Having worked on a trial where an injured person was using marijuana to help cope with car-accident related symptoms, I’ve given this issue much thought. Theoretically, the medical usage of marijuana has a long history in this state and a medical expert could be retained to support the usage of marijuana to treat long-term pain and it has indeed been documented in many cases that marijuana is more effective at treating long-term pain with less risks and side effects than opioids or surgical options. This article is not seeking to address any of those claims, but rather, how it affects a jury at trial.

Options on how to address marijuana at trial.

One option was to use the term cannabinoids rather than marijuana. The hope was that by doing that, some of the negative prejudice around marijuana would be avoided. Then, during jury selection, attitudes about marijuana usage could be asked about and those unable to judge fairly due to the marijuana issue could be identified and not selected as jurors. The expert could then also testify as to using marijuana as treatment and theoretically, continued marijuana usage costs could be asked for as a part of damages.

Risks to going with this approach is that during jury selection, attitudes on marijuana are not fully explored and members of the jury are so bias against marijuana that the bias is transferred to the plaintiff. Also, regarding battling experts, the trial could devolve to one on marijuana distracting jurors from the greater issues of plaintiff’s injuries. One other risk, specifically regarding asking for marijuana usage costs, is that the jury is indignant at the request and punishes plaintiff unfairly even though the request is for reasonable treatment given the circumstances.

Another option is to try and keep testimony regarding marijuana out of the trial altogether because of its prejudicial vs. probative value. If there’s no expert for the defense that is qualified to testify regarding any probative value that it may have, this may be the better option. You would definitely want to decide this early on however and have a backup plan if the door is opened or if the judge reserves ruling on the matter early on. And if the defense fails to show the probative value, then a limiting instruction from the judge to the jury may be appropriate to disregard all marijuana related testimony.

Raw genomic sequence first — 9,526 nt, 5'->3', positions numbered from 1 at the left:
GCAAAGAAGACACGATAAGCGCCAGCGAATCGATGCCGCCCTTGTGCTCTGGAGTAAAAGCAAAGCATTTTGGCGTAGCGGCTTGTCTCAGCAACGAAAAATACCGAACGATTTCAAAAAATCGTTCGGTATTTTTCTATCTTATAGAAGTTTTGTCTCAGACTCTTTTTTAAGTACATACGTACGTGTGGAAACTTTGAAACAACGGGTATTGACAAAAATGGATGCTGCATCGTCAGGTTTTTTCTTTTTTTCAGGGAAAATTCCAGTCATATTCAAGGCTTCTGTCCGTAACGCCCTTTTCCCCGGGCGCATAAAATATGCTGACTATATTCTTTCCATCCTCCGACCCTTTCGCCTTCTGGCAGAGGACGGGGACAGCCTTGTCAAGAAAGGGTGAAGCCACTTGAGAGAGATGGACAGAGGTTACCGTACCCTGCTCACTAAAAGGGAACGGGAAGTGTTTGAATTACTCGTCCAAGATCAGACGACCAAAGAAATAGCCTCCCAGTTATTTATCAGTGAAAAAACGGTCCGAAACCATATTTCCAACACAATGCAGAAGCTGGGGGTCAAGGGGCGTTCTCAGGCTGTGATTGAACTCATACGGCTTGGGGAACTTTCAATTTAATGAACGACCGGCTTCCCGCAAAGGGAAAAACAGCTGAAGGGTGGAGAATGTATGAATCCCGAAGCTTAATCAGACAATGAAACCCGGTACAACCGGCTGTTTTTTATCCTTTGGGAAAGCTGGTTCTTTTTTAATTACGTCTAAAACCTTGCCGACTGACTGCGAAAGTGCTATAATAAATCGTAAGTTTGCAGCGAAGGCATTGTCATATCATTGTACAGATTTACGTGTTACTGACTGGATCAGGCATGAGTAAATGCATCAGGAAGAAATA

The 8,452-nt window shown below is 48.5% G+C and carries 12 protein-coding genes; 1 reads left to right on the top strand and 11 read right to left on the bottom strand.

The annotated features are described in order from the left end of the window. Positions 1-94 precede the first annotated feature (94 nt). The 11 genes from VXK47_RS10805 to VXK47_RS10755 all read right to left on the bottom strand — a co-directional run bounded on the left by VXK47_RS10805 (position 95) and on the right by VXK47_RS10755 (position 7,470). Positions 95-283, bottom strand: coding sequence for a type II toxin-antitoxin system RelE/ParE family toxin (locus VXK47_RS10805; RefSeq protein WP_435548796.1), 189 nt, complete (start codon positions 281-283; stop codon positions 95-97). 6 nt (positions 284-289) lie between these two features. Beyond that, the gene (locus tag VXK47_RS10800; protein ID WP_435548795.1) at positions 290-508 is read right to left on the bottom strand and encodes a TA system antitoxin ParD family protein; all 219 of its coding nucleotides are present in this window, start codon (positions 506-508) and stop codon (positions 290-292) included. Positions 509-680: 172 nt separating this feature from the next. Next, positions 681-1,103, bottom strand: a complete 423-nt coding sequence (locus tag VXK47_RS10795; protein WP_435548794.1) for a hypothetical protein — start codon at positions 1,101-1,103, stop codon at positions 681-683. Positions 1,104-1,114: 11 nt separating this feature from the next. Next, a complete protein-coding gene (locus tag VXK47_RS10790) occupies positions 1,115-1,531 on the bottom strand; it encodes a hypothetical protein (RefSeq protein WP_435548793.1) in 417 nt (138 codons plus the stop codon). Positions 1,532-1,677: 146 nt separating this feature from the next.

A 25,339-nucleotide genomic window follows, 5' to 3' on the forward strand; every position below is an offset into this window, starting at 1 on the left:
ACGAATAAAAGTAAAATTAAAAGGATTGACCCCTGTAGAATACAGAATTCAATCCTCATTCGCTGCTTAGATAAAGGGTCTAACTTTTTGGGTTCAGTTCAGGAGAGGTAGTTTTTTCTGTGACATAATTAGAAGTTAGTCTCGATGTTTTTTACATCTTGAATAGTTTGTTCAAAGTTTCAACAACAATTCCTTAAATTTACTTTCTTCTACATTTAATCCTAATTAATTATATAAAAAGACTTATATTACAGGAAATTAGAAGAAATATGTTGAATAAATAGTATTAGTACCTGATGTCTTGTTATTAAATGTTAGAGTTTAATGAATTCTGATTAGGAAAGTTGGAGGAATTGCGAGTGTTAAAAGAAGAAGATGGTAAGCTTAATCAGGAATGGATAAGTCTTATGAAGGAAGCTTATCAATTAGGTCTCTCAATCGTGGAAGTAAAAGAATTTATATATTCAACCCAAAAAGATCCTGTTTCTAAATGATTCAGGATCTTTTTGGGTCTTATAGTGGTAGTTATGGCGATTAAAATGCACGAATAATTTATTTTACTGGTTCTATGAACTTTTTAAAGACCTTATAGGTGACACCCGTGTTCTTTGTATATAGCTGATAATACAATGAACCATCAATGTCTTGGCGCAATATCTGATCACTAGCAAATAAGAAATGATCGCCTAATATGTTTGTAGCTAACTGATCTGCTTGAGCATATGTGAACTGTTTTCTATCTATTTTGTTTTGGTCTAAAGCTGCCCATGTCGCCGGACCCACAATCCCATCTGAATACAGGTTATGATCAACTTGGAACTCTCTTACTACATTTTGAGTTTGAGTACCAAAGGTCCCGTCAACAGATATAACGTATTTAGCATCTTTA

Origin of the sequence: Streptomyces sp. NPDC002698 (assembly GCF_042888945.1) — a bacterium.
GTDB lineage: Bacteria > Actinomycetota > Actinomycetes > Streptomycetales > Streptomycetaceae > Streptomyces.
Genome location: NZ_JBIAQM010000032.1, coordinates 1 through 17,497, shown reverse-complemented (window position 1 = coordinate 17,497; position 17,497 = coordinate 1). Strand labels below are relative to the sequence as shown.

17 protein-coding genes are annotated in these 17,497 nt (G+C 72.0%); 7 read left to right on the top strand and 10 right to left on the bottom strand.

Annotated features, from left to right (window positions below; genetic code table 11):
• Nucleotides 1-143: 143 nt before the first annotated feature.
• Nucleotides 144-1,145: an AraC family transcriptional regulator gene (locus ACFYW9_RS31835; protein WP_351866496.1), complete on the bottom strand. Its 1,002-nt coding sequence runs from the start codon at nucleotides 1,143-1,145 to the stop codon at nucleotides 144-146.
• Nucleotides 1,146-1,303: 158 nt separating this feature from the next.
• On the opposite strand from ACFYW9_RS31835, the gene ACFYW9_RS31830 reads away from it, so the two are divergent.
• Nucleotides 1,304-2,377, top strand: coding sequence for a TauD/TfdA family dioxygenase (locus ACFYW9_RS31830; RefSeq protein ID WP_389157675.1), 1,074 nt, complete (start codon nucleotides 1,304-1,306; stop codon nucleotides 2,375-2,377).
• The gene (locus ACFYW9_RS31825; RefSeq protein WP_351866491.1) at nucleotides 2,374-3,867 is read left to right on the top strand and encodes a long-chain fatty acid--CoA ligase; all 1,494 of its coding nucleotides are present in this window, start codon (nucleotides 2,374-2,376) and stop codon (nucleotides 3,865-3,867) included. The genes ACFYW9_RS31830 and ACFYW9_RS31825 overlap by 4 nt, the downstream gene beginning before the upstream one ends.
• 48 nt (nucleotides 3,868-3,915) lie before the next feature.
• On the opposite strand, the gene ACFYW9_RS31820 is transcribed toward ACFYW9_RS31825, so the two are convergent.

Attitudes of Jurors

When approaching the issue of marijuana usage for treatment of long-term pain at trial, considering the attitudes of jurors are paramount. In an area where marijuana usage is more prevalent, the jury pool may very well be able to consider it as treatment option and be fair about dealing with it as an issue. In an area where marijuana usage is less tolerated in terms of the attitudes of jurors, marijuana is still classified as a DEA schedule I drug, substance or chemical. That may be all that the jury needs to hear before condemning not only the treatment option, but also the injured person pursuing that treatment option.

To Include or Not to Include

Before making any high-risk decisions, there are many factors that need to be considered as to whether to include or not include treatment with marijuana in your claims for damages. If this is an issue that you’re facing, just know, there are options and they’re not all bad. Talk to a qualified legal professional regarding your options regarding this issue and make sure there is a plan because the worst thing to do when dealing with this sort of issue is to have no plan or to hide your marijuana usage from your attorney hoping that it won’t become a problem later. If you would like to discuss this or any other issue related to your personal injury claims, please give us a call at Park Chenaur & Associates and we’ll do what we can to potentially help you recover for your injuries dealing with all the side issues along the way.

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